Led by Macomb Community College in Warren, a consortium of eight community colleges in Michigan today released the results of a four-year manufacturing skills project, funded by a $24.9 million grant from the U.S. Department of Labor.
The group, Michigan Coalition for Advanced Manufacturing (M-CAM), was designed to train displaced and underemployed individuals for manufacturing jobs in high demand, including CNC machining, mechatronics, welding, fabrication, and production.
Running from 2014 through 2017, M-CAM reported enrollment met more than 140 percent of the program’s student goal, aligned curriculum with industry standards and certifications, drove wage increases, and doubled employer relationships throughout the project.
“This project demonstrated what is possible when there is close collaboration between community colleges and employers,” says Joe Petrosky, dean of engineering and advanced technology at Macomb Community College. “Not only were we able to provide employers with the skilled workers they need to sustain and grow their businesses, but we were also changing the lives of our community members by connecting them to sustainable-wage jobs and career pathways.”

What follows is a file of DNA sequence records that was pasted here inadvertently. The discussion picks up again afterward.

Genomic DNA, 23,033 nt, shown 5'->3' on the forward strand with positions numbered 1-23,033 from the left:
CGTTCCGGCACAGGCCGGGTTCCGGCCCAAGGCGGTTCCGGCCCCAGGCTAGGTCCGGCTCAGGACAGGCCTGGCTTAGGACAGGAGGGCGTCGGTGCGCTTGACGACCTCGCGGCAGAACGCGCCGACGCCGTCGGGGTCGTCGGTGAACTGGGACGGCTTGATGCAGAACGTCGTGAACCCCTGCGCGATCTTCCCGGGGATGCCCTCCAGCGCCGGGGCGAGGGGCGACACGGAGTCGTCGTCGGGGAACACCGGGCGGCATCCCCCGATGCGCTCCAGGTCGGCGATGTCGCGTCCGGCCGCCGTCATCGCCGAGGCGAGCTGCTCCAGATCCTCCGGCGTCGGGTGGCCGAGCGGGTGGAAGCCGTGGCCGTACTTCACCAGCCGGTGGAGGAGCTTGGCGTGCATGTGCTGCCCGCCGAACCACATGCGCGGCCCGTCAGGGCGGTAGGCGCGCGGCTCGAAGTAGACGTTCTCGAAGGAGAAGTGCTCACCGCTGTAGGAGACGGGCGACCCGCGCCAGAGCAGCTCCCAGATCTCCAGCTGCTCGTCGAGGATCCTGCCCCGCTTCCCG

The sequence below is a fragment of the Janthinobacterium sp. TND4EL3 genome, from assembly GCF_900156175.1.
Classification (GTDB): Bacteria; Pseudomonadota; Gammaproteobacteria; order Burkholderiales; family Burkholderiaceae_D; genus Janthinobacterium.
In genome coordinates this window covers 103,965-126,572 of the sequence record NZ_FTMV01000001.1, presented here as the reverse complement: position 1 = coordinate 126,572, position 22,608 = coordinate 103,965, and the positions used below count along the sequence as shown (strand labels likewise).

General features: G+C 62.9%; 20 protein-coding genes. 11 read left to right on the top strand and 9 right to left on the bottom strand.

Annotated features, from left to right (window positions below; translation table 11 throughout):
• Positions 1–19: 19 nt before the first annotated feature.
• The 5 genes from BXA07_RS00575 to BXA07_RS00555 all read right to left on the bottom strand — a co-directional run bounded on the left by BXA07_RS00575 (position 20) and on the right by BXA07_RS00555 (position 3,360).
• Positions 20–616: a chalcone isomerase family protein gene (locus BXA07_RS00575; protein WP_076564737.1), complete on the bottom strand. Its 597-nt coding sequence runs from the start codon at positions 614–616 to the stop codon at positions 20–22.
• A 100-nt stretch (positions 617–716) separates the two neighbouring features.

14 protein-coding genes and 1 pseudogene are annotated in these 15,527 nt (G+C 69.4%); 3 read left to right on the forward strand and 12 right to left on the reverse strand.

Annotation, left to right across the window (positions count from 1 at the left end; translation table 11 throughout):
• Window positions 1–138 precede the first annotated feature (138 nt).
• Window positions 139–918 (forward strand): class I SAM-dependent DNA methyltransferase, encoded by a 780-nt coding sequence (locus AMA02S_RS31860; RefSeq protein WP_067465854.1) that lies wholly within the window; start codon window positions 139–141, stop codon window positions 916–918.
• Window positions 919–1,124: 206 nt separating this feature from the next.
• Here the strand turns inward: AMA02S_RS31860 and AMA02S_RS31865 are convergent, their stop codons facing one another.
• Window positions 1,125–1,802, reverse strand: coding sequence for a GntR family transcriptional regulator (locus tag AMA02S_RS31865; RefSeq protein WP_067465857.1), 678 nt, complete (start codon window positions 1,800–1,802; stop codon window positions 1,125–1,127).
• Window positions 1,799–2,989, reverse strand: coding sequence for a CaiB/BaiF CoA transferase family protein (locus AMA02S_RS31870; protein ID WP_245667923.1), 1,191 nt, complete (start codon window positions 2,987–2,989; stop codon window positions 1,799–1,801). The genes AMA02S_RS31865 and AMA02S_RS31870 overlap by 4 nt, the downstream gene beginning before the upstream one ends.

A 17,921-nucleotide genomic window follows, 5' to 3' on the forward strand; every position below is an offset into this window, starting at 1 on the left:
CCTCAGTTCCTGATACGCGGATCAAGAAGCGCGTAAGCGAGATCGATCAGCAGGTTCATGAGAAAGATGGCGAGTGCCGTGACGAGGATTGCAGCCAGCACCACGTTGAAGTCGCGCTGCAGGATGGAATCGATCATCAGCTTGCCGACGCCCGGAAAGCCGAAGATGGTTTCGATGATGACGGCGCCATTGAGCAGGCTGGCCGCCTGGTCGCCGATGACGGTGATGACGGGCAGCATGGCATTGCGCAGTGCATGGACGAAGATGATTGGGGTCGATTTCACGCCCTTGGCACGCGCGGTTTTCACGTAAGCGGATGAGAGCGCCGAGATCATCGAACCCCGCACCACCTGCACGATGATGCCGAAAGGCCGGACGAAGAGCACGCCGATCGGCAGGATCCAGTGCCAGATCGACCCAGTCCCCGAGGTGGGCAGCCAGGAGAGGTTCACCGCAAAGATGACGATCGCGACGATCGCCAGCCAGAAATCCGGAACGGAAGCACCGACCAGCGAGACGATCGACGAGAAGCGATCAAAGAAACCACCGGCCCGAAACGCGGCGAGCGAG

Other participating institutions included Bay College, Grand Rapids Community College, Kellogg Community College, Lake Michigan College, Lansing Community College, Mott Community College, and Schoolcraft College.
Over the past four years, M-CAM saw 3,925 students enrolled in participating programs. Macomb Community College was the most successful at recruitment, enrolling 255 percent of its target.
Additionally, 79 percent of participants left M-CAM’s program with a college certificate, a professional credential, or a college degree. Eighty-three percent of students were employed by the end of the first quarter following their completion of M-CAM, and 70 percent of incumbent worker participants who completed the program received a wage increase, from an average of $15.91 to $17.25 per hour.
Macomb Community College educates nearly 40,000 students annually and is the largest grantor of associate degrees in Michigan. More information about M-CAM can be found here.